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Testing CRT Screen Size

Thomas Jentzsch

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The programming guidelines of Atari suggest a visible screen area of just 192 lines (NTSC). But CRTs can display a lot more lines. To find out the safe areas (and improve future games), I would like to run tests on as many CRTs as possible.

Therefore I have created a little test program, which allows you to determine the borders of the visible area of your CRT. The controls are:

  • Color = NTSC, B.W = PAL display
  • Joystick up and down: move top border
  • Fire + Joystick up and down: move bottom border

Please test when the console and CRT are cold and (more relevant) after some time when they have warmed up. Analog devices tend to change a bit with temperature. Move the two borders to the most top or bottom position where you still can see the complete white top and bottom lines (without any color artifacts). And then please report the TV format (NTSC or PAL) and the three displayed values here. If your TV supports both formats, then please report both.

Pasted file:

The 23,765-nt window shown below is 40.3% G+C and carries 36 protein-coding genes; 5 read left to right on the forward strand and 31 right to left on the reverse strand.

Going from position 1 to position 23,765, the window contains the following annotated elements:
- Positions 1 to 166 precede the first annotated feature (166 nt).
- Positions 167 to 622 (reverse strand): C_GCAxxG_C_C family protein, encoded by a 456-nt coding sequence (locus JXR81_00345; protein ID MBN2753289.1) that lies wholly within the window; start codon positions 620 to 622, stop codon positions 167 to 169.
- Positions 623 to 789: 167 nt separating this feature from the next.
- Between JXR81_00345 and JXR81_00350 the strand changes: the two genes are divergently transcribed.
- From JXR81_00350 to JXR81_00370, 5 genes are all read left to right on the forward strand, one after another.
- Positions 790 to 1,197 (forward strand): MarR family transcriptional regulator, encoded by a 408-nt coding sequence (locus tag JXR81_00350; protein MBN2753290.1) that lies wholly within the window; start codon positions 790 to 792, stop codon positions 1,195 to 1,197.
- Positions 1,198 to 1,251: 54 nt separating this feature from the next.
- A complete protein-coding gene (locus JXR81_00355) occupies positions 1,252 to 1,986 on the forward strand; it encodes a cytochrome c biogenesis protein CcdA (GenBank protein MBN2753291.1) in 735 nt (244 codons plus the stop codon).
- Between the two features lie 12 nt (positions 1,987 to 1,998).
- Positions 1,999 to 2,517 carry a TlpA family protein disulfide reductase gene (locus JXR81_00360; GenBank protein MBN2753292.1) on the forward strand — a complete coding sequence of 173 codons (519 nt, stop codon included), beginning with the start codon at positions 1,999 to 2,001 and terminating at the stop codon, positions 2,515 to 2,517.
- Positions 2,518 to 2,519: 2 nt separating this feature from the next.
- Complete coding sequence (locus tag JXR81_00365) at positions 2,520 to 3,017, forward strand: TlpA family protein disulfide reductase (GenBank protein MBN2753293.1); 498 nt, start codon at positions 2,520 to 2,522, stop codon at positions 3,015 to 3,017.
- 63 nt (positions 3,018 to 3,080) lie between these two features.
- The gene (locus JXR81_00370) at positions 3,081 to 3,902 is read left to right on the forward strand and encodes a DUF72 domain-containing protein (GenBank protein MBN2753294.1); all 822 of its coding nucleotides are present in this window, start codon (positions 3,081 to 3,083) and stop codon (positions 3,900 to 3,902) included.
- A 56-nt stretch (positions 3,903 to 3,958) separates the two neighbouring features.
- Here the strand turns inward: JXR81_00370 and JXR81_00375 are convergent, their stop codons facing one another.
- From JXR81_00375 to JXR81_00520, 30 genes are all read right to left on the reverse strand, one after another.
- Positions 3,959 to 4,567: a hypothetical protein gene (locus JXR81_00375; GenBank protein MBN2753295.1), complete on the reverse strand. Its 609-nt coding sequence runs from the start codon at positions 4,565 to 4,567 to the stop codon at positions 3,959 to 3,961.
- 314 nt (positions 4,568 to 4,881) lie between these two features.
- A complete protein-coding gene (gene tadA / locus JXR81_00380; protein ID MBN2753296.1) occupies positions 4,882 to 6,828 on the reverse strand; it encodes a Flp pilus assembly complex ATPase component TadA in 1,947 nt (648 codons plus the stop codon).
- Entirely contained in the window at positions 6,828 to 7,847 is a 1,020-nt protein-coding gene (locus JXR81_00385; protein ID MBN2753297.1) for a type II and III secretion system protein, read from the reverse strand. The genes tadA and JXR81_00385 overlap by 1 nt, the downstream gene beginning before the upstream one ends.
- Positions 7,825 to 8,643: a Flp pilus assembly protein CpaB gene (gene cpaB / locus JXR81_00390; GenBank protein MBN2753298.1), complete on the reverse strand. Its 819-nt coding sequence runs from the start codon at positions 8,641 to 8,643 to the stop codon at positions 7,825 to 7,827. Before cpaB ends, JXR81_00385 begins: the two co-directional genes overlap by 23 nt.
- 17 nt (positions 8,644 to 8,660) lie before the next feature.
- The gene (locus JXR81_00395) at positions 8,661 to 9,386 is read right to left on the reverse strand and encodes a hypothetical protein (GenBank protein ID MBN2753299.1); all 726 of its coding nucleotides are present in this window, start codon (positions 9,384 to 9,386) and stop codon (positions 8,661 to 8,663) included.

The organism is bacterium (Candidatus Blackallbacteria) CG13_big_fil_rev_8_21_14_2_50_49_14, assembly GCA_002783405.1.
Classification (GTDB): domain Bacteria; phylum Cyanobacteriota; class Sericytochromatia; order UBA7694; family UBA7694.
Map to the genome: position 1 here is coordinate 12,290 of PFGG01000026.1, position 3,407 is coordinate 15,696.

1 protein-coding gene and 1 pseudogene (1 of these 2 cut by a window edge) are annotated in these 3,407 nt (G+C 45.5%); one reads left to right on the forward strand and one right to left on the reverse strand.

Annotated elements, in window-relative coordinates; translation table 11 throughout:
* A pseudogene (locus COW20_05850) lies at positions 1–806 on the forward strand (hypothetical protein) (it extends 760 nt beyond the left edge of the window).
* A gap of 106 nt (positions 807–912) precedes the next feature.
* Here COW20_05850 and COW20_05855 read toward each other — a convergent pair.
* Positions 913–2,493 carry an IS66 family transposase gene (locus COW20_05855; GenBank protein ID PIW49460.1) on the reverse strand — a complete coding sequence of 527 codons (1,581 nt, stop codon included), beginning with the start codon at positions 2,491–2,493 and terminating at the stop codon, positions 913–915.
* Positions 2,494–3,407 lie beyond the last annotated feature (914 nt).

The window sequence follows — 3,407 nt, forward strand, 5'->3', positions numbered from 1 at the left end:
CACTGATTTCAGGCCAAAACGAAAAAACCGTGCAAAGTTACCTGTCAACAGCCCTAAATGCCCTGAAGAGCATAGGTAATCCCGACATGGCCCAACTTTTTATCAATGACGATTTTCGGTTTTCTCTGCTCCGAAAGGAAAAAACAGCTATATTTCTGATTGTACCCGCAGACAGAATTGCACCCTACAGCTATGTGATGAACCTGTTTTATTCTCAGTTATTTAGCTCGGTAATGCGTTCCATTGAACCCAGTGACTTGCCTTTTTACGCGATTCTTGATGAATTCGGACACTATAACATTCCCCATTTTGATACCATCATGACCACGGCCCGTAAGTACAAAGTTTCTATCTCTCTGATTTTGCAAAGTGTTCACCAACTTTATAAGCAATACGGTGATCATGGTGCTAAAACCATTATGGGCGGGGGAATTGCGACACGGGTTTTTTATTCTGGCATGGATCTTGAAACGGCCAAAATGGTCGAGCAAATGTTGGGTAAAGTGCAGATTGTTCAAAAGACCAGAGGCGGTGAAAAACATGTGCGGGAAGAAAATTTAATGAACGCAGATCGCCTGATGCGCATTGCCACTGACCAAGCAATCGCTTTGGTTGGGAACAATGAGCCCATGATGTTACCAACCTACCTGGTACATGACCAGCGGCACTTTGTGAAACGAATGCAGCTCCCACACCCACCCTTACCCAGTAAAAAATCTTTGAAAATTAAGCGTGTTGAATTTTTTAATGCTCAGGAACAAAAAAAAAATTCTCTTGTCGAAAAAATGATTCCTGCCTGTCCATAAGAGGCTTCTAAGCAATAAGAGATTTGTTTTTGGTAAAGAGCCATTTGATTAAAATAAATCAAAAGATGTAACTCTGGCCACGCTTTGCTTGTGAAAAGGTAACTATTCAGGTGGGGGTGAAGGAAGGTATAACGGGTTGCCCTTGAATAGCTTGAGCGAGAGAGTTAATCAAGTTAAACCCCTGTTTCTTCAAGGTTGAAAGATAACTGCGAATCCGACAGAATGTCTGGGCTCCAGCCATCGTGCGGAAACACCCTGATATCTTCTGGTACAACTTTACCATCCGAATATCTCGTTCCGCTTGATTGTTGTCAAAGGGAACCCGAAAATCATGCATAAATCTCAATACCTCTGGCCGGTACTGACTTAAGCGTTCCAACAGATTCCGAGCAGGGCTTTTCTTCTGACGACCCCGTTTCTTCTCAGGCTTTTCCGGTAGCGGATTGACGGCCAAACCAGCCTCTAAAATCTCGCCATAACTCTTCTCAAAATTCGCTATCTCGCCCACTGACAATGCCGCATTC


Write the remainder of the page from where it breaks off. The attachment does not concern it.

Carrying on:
My results (PAL Sony 15" Trinitron):

  • NTSC: 22, 222, 18
  • PAL: 30, 264, 18

Thanks in advance!

Results (warm) so far:

NTSC:    100%, 28 tests    | 60%, 21 tests
Average: 26.7, 217.8, 17.9 | 23.3, 224.2, 14.5
Min:     19  , 190  ,  8   | 16  , 215  ,  6
Max:     41  , 234  , 31   | 30  , 239  , 22 
PAL:     100%, 19 tests    | 60%, 14 tests
Average: 31.4, 263.1, 18.1 | 29.1, 269.1, 14.5
Min:     24  , 234  ,  7   | 21  , 255,    7 
Max:     37  , 280  , 42   | 36  , 283,   24

Screenshot from Stella with default settings (you can't see the border on the white background of AA icon_smile.gif).

Edit: New version, previously bottom was calculated 2 too low and resulting kernel size too large by 2 too. No need for to post again (I can adjust manually), but please start using v1.1 from now on.

ScreenSize v1.1.bin


Edited by Thomas Jentzsch
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Commodore 1084S cold:

  • NTSC: 26, 226, 10
  • PAL: 50, 229, 33

The monitor doesn't auto-adjust the screen size for PAL, if I run it after adjusting vertical size for Bobby is Going Home the values are: